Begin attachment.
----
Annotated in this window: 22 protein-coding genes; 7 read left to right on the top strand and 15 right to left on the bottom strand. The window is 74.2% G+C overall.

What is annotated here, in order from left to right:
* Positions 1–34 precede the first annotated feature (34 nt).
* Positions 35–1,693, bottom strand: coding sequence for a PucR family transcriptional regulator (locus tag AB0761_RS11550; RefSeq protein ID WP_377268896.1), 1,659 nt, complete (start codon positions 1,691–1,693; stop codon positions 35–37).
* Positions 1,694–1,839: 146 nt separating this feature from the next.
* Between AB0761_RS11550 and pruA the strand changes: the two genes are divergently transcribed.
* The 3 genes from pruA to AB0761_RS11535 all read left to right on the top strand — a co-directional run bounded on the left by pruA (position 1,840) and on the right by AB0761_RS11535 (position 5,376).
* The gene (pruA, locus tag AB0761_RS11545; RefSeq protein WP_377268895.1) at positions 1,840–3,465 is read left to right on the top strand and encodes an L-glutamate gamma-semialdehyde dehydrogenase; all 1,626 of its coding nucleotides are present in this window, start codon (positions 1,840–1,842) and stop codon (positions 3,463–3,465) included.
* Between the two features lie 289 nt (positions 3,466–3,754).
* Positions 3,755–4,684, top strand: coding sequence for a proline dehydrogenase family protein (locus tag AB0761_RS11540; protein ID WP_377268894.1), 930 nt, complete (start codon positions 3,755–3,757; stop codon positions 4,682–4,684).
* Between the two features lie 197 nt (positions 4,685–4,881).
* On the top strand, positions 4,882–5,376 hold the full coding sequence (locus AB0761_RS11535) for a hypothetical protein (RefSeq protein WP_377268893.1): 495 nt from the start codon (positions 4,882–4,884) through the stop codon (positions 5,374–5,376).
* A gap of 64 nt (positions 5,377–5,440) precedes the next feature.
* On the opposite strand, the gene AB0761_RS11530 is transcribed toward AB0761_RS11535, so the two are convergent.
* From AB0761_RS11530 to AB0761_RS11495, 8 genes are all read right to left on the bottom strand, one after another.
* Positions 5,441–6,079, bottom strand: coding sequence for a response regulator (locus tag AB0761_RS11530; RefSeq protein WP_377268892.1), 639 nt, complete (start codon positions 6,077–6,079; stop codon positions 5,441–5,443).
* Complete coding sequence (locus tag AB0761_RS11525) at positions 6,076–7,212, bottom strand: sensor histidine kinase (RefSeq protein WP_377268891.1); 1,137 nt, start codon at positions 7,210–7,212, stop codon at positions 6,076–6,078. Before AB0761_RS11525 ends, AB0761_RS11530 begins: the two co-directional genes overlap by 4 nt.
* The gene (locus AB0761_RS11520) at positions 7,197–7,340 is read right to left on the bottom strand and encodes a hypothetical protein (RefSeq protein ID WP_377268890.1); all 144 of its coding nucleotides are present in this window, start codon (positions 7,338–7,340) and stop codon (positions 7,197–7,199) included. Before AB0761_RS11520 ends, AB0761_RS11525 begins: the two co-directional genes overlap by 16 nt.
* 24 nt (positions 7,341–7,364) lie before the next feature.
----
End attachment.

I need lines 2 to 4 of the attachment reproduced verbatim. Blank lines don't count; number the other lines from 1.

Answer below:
What is annotated here, in order from left to right:
* Positions 1–34 precede the first annotated feature (34 nt).
* Positions 35–1,693, bottom strand: coding sequence for a PucR family transcriptional regulator (locus tag AB0761_RS11550; RefSeq protein ID WP_377268896.1), 1,659 nt, complete (start codon positions 1,691–1,693; stop codon positions 35–37).